“To Make the Digital India dream a reality, there is a need to initiate tax incentives for the IT Sector and also establish big networks of large software products’ companies within the country. We are expecting the government to provide some incentives and budgetary assistance to further promote digital literacy across India. This would help us ensuring success for the country’s flagship “Digital India” programme and growth of the targeted smart cities. The SMEs and technology start-ups need an environment of constant nurturing including access to funds, incentives to support operations and a simplified compliance framework and the upcoming Budget should concentrate on these aspects.”Nigel Eastwood, CEO, New Call Telecom
“We are very excited by the Hon’ble Prime Minister’s Digital India dream. It marks a new beginning for India, her people and economy, and will integrate every Indian into her new future. However, to realize that dream, the government must consider updating the key policies for establishing technology parks and attracting foreign investment into the ICT and infrastructure sector. Ministers must ensure liberal laws, giving tax and non-tax incentives to investors so they can work effectively and swiftly with the Government to deliver this new future. Currently, several existing tax provisions exert additional burdens on the industry that not only require a thorough review but also need complete revamping in few cases. As a newcomer in the Indian telecoms market, we would seek efficient policy changes, coupled with effective implementation to sustain and promote growth so that companies like ours can partner with the Government in connecting rural areas with high-speed internet networks.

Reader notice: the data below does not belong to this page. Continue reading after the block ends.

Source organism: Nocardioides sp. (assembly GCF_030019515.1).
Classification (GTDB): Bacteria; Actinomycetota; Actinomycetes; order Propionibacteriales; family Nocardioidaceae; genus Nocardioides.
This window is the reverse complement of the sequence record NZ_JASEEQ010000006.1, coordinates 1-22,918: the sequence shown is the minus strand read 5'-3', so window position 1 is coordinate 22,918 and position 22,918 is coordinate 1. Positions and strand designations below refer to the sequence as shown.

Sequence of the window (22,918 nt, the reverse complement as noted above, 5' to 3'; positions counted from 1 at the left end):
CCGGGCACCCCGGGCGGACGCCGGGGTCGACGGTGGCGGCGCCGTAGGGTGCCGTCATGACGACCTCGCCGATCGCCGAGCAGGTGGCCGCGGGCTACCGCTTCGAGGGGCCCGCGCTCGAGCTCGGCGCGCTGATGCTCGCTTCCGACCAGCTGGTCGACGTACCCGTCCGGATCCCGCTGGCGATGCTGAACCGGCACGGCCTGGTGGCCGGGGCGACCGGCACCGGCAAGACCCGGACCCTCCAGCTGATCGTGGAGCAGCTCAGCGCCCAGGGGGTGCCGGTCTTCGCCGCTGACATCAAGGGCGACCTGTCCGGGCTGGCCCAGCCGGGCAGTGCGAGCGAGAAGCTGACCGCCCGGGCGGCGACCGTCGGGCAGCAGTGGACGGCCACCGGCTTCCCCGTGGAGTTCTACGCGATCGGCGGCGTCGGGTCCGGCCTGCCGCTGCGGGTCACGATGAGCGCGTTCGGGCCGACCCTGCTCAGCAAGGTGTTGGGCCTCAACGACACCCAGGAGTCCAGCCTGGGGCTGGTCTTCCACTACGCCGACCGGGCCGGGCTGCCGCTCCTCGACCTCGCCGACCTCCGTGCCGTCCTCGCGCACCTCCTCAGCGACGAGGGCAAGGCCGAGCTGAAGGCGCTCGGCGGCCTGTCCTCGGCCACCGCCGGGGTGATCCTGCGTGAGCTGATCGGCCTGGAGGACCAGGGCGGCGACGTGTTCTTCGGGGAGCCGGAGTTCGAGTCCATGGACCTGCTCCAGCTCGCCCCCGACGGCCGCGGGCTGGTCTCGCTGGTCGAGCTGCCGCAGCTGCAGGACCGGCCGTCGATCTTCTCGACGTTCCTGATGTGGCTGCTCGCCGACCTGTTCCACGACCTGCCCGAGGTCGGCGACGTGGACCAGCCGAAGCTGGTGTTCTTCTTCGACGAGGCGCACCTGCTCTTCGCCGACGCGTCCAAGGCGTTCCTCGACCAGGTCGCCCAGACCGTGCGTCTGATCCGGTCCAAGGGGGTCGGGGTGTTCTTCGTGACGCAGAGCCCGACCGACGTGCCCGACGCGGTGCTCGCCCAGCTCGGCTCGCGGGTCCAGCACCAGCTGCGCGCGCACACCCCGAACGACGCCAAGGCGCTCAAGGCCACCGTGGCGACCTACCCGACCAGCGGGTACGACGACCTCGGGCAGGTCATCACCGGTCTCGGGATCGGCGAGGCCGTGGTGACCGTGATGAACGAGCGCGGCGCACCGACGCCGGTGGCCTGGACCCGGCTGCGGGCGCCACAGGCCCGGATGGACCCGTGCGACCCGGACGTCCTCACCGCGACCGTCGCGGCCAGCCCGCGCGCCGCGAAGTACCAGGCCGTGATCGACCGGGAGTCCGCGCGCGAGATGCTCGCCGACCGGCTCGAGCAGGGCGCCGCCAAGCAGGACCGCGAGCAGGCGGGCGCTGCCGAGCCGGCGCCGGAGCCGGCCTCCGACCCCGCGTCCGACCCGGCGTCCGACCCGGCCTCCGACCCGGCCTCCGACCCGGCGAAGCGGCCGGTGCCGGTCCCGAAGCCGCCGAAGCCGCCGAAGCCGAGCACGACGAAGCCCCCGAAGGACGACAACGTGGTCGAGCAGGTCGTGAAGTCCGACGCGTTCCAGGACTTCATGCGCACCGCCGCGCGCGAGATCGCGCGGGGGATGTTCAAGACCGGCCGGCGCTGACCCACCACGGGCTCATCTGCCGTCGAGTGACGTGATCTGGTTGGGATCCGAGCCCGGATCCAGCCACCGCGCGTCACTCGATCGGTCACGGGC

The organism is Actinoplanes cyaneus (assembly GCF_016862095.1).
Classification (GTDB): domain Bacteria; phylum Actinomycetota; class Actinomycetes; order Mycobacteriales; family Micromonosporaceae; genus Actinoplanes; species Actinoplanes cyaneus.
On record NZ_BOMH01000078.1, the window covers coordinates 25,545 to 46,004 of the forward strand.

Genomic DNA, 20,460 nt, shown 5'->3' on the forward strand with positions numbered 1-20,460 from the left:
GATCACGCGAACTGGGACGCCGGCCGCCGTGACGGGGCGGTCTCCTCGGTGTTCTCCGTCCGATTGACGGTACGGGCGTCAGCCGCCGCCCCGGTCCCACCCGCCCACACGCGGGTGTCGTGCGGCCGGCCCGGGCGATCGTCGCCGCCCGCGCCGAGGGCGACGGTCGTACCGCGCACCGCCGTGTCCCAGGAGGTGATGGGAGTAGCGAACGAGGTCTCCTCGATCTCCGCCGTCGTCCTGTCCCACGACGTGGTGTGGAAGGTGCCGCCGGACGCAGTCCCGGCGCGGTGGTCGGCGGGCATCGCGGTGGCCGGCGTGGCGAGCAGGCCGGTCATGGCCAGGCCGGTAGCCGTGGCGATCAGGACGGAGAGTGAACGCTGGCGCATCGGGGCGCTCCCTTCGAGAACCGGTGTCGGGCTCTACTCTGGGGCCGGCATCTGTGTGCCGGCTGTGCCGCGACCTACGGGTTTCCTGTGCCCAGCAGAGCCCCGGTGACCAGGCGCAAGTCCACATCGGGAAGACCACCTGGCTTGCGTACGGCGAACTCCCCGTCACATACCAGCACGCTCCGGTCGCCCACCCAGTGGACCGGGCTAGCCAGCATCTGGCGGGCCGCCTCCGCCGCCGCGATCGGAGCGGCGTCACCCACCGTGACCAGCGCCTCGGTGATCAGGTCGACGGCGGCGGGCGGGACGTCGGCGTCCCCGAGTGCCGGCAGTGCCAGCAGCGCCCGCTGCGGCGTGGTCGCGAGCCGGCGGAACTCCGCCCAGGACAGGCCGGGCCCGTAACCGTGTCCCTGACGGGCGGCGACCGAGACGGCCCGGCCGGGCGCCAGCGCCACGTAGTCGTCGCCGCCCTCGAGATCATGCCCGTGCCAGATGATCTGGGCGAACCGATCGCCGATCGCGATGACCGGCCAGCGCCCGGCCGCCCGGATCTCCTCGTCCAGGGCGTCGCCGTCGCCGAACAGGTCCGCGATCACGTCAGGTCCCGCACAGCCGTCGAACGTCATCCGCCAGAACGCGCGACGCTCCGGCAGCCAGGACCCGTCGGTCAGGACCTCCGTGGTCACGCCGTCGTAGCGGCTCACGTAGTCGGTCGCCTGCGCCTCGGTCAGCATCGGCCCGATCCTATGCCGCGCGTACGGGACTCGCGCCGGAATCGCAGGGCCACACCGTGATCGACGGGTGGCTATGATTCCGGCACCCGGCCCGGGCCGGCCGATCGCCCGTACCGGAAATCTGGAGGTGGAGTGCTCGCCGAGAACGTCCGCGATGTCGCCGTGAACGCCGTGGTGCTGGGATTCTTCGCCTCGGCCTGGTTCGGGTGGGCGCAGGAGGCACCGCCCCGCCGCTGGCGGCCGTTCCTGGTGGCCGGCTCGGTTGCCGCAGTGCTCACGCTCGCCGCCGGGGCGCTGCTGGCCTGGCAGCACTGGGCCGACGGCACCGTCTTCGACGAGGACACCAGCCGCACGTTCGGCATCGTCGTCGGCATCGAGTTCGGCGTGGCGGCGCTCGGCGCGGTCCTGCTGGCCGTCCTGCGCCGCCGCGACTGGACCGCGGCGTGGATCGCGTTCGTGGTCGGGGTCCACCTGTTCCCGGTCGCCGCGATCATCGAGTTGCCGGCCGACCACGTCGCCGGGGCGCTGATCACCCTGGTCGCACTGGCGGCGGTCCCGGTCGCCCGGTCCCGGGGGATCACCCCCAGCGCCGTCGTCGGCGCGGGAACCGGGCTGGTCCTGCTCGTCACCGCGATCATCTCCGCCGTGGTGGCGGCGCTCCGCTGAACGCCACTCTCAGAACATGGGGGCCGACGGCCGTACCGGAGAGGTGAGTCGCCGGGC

Meanwhile, smartphone applications that improve mobility and workforce productivity are driving mobility (BYOD) among businesses. Organizations are increasingly turning to these applications as they also help them reduce the cost of hardware, support, maintenance and telecommunication costs. Therefore, the Government should try and relax foreign investment policies so that India’s technology can advance at the rate needed by both SMBs and larger corporations.”Tushar Sighat, Executive Director & CEO – D-Link (India) Ltd.